--Less than a month after its exhaustive Otto Preminger retrospective, Film Forum one-ups itself Feb. 8 with Lumet, a three-week, 22-film retrospective anchored by a new print of Network and a visit from Sidney Lumet himself on Feb. 11. The favorites are all here -- Dog Day Afternoon, Serpico, 12 Angry Men -- and a few nifty surprises including the super-rarely screened Prince of the City (Feb. 28) and One Third of a Nation, starring a 15-year-old Lumet in his only screen appearance as an actor.
--The Film Society of Lincoln Center follows its massive Envisioning Russia series (through Feb. 14) with the latest edition of Film Comment Selects (Feb. 14-28). Highlights include a fest-opening one-two-three punch of work by George A. Romero (Diary of the Dead), Assayas (Boarding Gate) and Jacques Rivette (The Duchess of Langeais), with acclaimed follow-ups Joy Division, Inside and... Mandingo? Really? Oh, and Crispin Glover will also be on hand for a screening of the infamous 1992 cult comedy Rubin and Ed.
--FSLC also offers a few fine one-offs in February, including Carolyn Strachan's revived 1982 documentary Two Laws (Feb. 6), an Independents Night event featuring Su Friedrich's latest, From the Ground Up (Feb. 7), and sure-to-be-swamped Valentine's Day screening of Harold and Maude introduced by Jonathan Demme. NB: The latter is a Young Friends of Film event; $25 gets you into the screening and a reception with wine and hors d'oeuvres. You couldn't screw that date night up if you tried.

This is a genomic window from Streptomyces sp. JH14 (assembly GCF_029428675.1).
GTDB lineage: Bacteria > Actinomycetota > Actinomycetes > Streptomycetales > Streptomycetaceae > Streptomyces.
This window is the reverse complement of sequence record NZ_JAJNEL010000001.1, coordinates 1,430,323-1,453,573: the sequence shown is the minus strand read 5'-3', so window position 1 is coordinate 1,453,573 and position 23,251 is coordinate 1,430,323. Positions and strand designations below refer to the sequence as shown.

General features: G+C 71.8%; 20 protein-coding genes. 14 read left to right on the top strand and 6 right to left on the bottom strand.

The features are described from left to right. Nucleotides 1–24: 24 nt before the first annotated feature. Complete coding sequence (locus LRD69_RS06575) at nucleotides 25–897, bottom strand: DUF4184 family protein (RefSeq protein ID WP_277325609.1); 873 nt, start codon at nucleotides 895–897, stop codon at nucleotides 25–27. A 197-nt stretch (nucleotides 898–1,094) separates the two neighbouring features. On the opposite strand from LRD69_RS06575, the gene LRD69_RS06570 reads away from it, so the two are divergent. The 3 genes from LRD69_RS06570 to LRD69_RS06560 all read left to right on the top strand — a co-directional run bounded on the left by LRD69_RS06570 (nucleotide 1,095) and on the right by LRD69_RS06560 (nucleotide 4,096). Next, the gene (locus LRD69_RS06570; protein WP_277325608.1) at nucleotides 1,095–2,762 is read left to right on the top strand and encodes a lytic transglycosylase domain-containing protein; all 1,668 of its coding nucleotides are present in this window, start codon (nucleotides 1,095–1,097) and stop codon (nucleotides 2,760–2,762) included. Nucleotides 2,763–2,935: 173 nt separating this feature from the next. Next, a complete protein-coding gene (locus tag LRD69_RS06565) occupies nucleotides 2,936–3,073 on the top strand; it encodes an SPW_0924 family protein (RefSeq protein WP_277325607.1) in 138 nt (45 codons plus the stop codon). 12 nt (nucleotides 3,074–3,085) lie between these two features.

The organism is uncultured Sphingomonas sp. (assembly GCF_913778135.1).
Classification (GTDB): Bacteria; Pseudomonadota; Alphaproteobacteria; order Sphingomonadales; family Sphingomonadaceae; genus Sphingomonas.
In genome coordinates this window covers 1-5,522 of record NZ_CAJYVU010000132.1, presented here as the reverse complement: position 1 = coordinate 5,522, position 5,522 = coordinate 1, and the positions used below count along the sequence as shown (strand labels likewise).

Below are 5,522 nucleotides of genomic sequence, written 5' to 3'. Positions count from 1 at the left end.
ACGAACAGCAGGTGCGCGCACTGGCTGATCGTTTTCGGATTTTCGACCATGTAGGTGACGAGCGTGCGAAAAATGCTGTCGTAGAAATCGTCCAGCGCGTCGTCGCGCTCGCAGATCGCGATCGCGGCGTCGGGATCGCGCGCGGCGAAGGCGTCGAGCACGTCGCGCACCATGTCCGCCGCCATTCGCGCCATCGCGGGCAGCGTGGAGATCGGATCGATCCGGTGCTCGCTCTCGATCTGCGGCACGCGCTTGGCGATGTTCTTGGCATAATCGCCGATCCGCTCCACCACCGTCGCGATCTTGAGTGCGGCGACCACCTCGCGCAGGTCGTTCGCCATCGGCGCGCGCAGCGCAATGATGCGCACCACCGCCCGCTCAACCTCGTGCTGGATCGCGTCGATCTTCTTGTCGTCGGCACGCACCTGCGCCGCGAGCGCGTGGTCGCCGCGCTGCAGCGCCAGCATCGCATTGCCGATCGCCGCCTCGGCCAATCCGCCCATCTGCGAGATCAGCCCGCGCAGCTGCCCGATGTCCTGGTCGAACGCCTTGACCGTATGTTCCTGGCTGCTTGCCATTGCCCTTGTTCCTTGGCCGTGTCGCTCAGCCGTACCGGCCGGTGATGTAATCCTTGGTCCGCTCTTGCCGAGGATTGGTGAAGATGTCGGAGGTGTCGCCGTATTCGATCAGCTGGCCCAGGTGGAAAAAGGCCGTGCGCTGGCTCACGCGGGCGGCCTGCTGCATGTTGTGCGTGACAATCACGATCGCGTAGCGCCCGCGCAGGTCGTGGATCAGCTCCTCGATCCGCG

--BAM also offers a Valentine's Day dinner-and-a-movie event featuring His Girl Friday, while Crazy Love director Dan Klores drops in Feb. 20 for a sneak preview of his new civil-rights-and-basketball doc Black Magic. Two shorter series backload the end of the month: The Best of the African Diaspora Film Festival (Feb. 23-28) and a week-long tribute to IFC Films (Feb. 29-Mar. 5) offering new films by Ken Loach (It's a Free World), Gus Van Sant (Paranoid Park) and Christophe Honoré (Love Songs), with the latter director in attendance Mar. 2.